Global Warming? “Researches Predict Another Ice Age” Reports DailyTech

Global Cooling comes back in a big way

Dr. Kenneth Tapping is worried about the sun. Solar activity comes in regular cycles, but the latest one is refusing to start. Sunspots have all but vanished, and activity is suspiciously quiet. The last time this happened was 400 years ago — and it signaled a solar event known as a “Maunder Minimum,” along with the start of what we now call the “Little Ice Age.”

Tapping, a solar researcher and project director for Canada’s National Research Council, says it may be happening again. Overseeing a giant radio telescope he calls a “stethoscope for the sun,” Tapping says, if the pattern doesn’t change quickly, the earth is in for some very chilly weather.

During the Little Ice Age, global temperatures dropped sharply. New York Harbor froze hard enough to allow people to walk from Manhattan to Staten Island, and in Britain, people reported sighting eskimos paddling canoes off the coast. Glaciers in Norway grew up to 100 meters a year, destroying farms and villages.

But will it happen again?

In 2005, Russian astronomer Khabibullo Abdusamatov predicted the sun would soon peak, triggering a rapid decline in world temperatures. Only last month, the view was echoed by Dr. Oleg Sorokhtin, a fellow of the Russian Academy of Natural Sciences. who advised the world to “stock up on fur coats.” Sorokhtin, who calls man’s contribution to climate change “a drop in the bucket,” predicts the solar minimum to occur by the year 2040, with icy weather lasting till 2100 or beyond.

Observational data seems to support the claims — or doesn’t contradict it, at least. According to data from Britain’s Met Office, the earth has cooled very slightly since 1998. The Met Office says global warming “will pick up again shortly.” Others aren’t so sure.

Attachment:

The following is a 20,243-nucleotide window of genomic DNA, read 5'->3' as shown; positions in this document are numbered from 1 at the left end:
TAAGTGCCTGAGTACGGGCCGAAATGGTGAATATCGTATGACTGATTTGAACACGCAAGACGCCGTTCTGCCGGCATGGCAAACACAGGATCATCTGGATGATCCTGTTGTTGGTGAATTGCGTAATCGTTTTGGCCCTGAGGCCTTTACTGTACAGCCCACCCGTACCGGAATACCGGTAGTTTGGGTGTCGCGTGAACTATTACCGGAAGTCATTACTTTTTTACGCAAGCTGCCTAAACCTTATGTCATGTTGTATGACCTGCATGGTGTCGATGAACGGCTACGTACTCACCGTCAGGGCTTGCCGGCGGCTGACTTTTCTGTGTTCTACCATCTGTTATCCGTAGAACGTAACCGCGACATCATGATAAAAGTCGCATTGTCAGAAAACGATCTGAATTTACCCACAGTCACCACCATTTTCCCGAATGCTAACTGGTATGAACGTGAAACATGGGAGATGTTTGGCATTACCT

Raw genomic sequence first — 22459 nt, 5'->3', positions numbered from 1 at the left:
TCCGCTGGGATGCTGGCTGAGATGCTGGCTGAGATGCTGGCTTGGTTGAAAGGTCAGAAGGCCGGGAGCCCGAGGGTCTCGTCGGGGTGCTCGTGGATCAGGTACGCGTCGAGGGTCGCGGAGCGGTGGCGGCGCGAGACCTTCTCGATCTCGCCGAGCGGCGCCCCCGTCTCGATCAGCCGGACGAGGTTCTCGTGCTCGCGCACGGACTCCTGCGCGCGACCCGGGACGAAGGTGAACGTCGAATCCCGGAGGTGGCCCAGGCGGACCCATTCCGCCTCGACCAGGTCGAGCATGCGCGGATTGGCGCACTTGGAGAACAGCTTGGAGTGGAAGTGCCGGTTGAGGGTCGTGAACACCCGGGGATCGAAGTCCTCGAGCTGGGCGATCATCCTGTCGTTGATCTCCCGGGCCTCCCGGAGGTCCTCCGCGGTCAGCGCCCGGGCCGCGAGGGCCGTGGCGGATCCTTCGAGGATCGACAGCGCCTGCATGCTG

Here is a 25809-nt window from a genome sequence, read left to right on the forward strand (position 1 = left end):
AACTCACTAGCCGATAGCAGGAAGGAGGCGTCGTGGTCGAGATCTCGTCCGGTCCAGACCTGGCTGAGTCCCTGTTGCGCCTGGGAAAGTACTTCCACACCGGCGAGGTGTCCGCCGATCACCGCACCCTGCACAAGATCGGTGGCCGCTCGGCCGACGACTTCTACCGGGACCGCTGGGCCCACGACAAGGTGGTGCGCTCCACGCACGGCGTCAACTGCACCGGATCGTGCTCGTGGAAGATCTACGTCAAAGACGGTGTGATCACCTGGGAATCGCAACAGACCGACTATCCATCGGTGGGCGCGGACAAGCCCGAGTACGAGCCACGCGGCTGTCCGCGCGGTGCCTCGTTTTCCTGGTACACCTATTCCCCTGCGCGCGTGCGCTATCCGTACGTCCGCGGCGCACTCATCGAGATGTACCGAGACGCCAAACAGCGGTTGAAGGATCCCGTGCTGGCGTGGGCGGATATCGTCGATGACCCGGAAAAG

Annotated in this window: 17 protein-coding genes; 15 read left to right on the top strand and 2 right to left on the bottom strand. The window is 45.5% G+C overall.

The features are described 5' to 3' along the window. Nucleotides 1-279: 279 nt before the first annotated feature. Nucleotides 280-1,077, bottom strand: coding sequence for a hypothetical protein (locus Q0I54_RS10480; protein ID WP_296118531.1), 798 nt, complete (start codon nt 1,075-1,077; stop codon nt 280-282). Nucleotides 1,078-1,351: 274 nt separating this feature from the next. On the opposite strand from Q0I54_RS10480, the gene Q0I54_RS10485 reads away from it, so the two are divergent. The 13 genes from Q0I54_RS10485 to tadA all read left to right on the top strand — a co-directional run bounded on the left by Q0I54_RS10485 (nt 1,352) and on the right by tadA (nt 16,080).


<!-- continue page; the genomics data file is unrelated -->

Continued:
Researcher Dr. Timothy Patterson, director of the Geoscience Center at Carleton University, shares the concern. Patterson is finding “excellent correlations” between solar fluctuations, a relationship that historically, he says doesn’t exist between CO2 and past climate changes. According to Patterson. we shouldn’t be surprised by a solar link. “The sun [is] the ultimate source of energy on this planet,” he says.

Such research dates back to 1991, when the Danish Meteorological Institute released a study showing that world temperatures over the past several centuries correlated very closely with solar cycles. A 2004 study by the Max Planck Institute found a similar correlation, but concluded the timing was only coincidental, as the solar variance seemed too small to explain temperature changes.

However, researchers at DMI continued to work, eventually discovering what they believe to be the link. The key factor isn’t changes in solar output, but rather changes in the sun’s magnetosphere A stronger field shields the earth more from cosmic rays, which act as “seeds” for cloud formation. The result is less cloud cover, and a warming planet. When the field weakens, clouds increases, reflecting more light back to space, and the earth cools off.

http://www.dailytech.com/Solar+Activity+Diminishes+Researchers+Predict+Another+Ice+Age/article10630.htm

Global Warming? “Welcome To The New Ice Age” Reports Canada’s National Post

Lorne Gunter, National Post  Published: Monday, February 25, 2008

Snow cover over North America and much of Siberia, Mongolia and China is greater than at any time since 1966.

The U.S. National Climatic Data Center (NCDC) reported that many American cities and towns suffered record cold temperatures in January and early February. According to the NCDC, the average temperature in January “was -0.3 F cooler than the 1901-2000 (20th century) average.”